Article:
September 13, 2021

Quick Car Buying Cheat Sheet & Tips


Next time you buy a car, this quick cheat-sheet will help you get the best deal on the right vehicle for you (and your budget).

Before You Shop

Get Your Budget Pre-Approved

Before you break out the calculator and the budget spreadsheet, try getting pre-approved for an auto loan. Your credit union or bank will tell you how much you can afford and give you an idea of the rates and term options available to you. It’s still a good idea to make sure that the loan payment fits the rest of your budget, but this starting point can give you a more solid number to work with.

Narrow Down Your Favorites

Narrow down your choices to three or four models of vehicles. When you have some options to consider, check the reviews, value, and safety using online services:

Schedule Appointments Ahead

Select a few local listings that fit your criteria and set up appointments to stop by for a look and test drive. A confirmed appointment can save you from waiting around at the dealership for a vehicle that may not be ready yet, and scheduling several in one day can help avoid getting stuck in sales talks for too long.

Check Your Work

You’ve found a vehicle that fits your budget and your needs, but what else should you look out for?

Negotiate Confidently

If you planned ahead with some of the steps above, you’ll have what you need to talk numbers. Buyers who have been pre-approved by their credit union or bank have the added benefit of knowing exactly how much they’re pre-approved for and what the rate will be. Be reasonable, but firm, and you’ll find that most dealers are happy to work with well-informed customers.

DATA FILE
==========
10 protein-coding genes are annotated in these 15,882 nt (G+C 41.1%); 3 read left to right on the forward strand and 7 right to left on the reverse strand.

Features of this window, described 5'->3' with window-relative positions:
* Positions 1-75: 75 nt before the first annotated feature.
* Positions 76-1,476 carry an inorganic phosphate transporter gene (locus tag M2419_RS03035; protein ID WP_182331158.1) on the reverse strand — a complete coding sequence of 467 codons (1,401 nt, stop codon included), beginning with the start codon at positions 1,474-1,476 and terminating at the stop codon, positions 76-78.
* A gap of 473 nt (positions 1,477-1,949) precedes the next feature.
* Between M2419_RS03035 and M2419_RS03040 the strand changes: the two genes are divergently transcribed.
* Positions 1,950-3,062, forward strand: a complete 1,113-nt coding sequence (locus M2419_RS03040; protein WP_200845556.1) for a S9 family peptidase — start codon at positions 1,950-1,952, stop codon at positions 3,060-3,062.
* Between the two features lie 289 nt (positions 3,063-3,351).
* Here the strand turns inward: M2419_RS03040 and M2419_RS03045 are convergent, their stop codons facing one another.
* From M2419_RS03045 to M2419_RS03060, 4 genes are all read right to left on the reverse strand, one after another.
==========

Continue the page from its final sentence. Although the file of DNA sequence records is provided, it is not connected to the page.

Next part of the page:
Put it Through Its Paces

Test-driving someone else’s car (whether dealer-owned or not) can be stressful. Avoid the instinct to baby the car too much just because the owner or sales person is there with you—test important features to see how they react under normal driving conditions:

  • Ride Comfort: How does it ride on the highway? Over potholes?
  • Acceleration: Give it a little gas (carefully), does it respond as expected? Is there a noticeable hiccup when shifting gears? Check the rear view for smoke while accelerating as well.
  • Brakes: Brakes feel different on different vehicles—if you’re moving to a hybrid for the first time the brakes may feel softer than you’re used to, but make sure that the brakes are responsive without being sticky.
  • Steering: Does the vehicle travel straight or require a lot of corrections? Does it hug curves or lumber around turns?
  • Sound: Take a moment of silence to check how loud it is in the car, especially on the highway. How hard is it to hear other passengers at normal volume?
  • Visibility: How hard would it be to parallel park this vehicle? Can you see well enough when turning?

Is it a used vehicle? Have it inspected.

Unless you’re an auto expert yourself, take the car to a mechanic for a professional inspection. Honest owners and dealerships are happy for truly interested buyers to take a final look under the hood before making a purchase. It won’t cost you much, but will give you peace of mind and avoid buyer’s remorse.